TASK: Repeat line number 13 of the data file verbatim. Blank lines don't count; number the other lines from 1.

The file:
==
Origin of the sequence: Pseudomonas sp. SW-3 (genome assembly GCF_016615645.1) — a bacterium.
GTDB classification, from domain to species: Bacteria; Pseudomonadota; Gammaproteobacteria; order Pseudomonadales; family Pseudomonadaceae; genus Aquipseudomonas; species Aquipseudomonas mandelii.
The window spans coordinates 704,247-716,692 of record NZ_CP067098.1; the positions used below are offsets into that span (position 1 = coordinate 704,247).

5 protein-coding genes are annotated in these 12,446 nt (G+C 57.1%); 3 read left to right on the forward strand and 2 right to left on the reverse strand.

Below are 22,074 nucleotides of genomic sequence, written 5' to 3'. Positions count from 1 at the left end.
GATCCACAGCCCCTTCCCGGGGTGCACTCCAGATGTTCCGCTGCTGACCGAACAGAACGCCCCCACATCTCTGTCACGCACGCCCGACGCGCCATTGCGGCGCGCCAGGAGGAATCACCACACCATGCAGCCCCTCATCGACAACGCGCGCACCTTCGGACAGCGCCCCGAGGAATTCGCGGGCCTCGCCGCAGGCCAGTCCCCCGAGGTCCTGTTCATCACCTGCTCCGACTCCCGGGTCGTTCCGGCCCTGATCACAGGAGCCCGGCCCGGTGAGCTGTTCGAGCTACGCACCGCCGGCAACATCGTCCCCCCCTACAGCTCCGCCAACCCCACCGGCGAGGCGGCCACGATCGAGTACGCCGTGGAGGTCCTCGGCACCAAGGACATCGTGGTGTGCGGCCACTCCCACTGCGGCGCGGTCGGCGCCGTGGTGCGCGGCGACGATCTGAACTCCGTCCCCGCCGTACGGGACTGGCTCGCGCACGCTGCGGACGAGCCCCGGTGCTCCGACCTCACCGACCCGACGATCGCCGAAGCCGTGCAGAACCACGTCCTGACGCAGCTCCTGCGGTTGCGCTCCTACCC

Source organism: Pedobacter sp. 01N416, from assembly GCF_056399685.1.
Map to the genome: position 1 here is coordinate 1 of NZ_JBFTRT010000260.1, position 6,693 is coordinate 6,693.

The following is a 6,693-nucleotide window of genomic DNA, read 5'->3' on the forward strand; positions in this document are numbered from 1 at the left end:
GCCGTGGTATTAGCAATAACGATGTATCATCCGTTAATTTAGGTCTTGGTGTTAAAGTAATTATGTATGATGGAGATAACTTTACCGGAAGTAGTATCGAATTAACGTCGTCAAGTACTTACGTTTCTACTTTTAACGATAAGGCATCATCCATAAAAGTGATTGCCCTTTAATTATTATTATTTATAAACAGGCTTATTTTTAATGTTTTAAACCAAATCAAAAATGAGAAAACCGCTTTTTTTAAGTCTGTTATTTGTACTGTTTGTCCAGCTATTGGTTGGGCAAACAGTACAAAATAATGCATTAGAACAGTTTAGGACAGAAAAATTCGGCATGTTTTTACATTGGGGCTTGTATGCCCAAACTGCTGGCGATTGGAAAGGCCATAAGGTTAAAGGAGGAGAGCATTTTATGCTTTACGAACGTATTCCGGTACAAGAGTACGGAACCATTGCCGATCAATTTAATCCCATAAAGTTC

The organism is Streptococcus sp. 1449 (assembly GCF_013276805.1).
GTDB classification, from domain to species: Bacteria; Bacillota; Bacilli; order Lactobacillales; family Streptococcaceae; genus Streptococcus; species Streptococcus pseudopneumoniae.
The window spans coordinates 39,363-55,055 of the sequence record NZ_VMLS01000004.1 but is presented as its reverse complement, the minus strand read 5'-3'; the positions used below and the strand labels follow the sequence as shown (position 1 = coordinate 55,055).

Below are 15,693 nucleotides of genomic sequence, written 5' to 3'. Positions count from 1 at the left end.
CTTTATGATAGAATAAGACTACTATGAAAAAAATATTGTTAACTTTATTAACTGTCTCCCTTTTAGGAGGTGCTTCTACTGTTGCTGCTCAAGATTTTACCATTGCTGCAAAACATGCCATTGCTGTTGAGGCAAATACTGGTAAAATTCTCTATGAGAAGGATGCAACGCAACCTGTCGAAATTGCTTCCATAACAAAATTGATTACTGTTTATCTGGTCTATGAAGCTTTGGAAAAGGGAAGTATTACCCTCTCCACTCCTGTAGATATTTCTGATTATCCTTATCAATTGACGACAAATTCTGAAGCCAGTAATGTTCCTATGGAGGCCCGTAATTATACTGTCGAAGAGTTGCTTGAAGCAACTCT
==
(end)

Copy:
The window spans coordinates 39,363-55,055 of the sequence record NZ_VMLS01000004.1 but is presented as its reverse complement, the minus strand read 5'-3'; the positions used below and the strand labels follow the sequence as shown (position 1 = coordinate 55,055).